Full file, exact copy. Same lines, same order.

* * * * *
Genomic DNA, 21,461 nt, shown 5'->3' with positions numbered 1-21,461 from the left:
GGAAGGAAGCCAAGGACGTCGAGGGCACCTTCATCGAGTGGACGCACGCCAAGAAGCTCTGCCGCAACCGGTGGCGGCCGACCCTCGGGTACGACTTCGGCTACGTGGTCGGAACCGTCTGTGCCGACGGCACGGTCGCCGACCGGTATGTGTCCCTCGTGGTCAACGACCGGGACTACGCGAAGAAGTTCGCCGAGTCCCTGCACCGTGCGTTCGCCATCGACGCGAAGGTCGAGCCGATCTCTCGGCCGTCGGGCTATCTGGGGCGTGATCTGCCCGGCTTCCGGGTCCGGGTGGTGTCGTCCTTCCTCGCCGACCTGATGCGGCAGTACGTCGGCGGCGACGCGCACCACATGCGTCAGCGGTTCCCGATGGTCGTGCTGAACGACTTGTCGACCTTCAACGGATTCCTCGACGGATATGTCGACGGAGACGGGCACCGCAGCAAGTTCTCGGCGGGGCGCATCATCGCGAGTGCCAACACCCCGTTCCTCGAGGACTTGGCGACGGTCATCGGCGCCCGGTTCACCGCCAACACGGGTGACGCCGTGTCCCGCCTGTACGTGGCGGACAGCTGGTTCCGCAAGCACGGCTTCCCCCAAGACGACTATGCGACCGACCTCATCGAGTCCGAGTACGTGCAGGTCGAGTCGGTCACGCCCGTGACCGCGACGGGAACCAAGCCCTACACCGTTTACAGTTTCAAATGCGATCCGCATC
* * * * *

Genomic DNA, 21,461 nt, shown 5'->3' with positions numbered 1-21,461 from the left:
GGAAGGAAGCCAAGGACGTCGAGGGCACCTTCATCGAGTGGACGCACGCCAAGAAGCTCTGCCGCAACCGGTGGCGGCCGACCCTCGGGTACGACTTCGGCTACGTGGTCGGAACCGTCTGTGCCGACGGCACGGTCGCCGACCGGTATGTGTCCCTCGTGGTCAACGACCGGGACTACGCGAAGAAGTTCGCCGAGTCCCTGCACCGTGCGTTCGCCATCGACGCGAAGGTCGAGCCGATCTCTCGGCCGTCGGGCTATCTGGGGCGTGATCTGCCCGGCTTCCGGGTCCGGGTGGTGTCGTCCTTCCTCGCCGACCTGATGCGGCAGTACGTCGGCGGCGACGCGCACCACATGCGTCAGCGGTTCCCGATGGTCGTGCTGAACGACTTGTCGACCTTCAACGGATTCCTCGACGGATATGTCGACGGAGACGGGCACCGCAGCAAGTTCTCGGCGGGGCGCATCATCGCGAGTGCCAACACCCCGTTCCTCGAGGACTTGGCGACGGTCATCGGCGCCCGGTTCACCGCCAACACGGGTGACGCCGTGTCCCGCCTGTACGTGGCGGACAGCTGGTTCCGCAAGCACGGCTTCCCCCAAGACGACTATGCGACCGACCTCATCGAGTCCGAGTACGTGCAGGTCGAGTCGGTCACGCCCGTGACCGCGACGGGAACCAAGCCCTACACCGTTTACAGTTTCAAATGCGATCCGCATC